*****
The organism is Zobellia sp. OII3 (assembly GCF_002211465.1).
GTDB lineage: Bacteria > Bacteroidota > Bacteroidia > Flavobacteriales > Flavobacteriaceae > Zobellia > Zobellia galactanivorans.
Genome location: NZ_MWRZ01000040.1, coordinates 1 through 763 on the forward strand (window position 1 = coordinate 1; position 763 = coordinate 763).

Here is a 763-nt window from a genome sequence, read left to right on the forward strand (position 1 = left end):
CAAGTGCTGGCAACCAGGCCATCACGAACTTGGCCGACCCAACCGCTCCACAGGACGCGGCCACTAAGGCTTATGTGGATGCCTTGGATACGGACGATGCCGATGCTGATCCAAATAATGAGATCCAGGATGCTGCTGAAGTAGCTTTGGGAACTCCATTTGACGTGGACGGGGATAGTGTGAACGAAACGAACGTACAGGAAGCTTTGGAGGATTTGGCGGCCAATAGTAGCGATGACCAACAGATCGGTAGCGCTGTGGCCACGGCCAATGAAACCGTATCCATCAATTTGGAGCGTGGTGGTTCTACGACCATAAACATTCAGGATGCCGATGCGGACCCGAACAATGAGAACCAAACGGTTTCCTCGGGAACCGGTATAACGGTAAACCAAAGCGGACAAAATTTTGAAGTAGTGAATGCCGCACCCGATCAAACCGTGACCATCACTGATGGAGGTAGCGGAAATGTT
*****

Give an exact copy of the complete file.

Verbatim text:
The organism is Zobellia sp. OII3 (assembly GCF_002211465.1).
GTDB lineage: Bacteria > Bacteroidota > Bacteroidia > Flavobacteriales > Flavobacteriaceae > Zobellia > Zobellia galactanivorans.
Genome location: NZ_MWRZ01000040.1, coordinates 1 through 763 on the forward strand (window position 1 = coordinate 1; position 763 = coordinate 763).

Here is a 763-nt window from a genome sequence, read left to right on the forward strand (position 1 = left end):
CAAGTGCTGGCAACCAGGCCATCACGAACTTGGCCGACCCAACCGCTCCACAGGACGCGGCCACTAAGGCTTATGTGGATGCCTTGGATACGGACGATGCCGATGCTGATCCAAATAATGAGATCCAGGATGCTGCTGAAGTAGCTTTGGGAACTCCATTTGACGTGGACGGGGATAGTGTGAACGAAACGAACGTACAGGAAGCTTTGGAGGATTTGGCGGCCAATAGTAGCGATGACCAACAGATCGGTAGCGCTGTGGCCACGGCCAATGAAACCGTATCCATCAATTTGGAGCGTGGTGGTTCTACGACCATAAACATTCAGGATGCCGATGCGGACCCGAACAATGAGAACCAAACGGTTTCCTCGGGAACCGGTATAACGGTAAACCAAAGCGGACAAAATTTTGAAGTAGTGAATGCCGCACCCGATCAAACCGTGACCATCACTGATGGAGGTAGCGGAAATGTT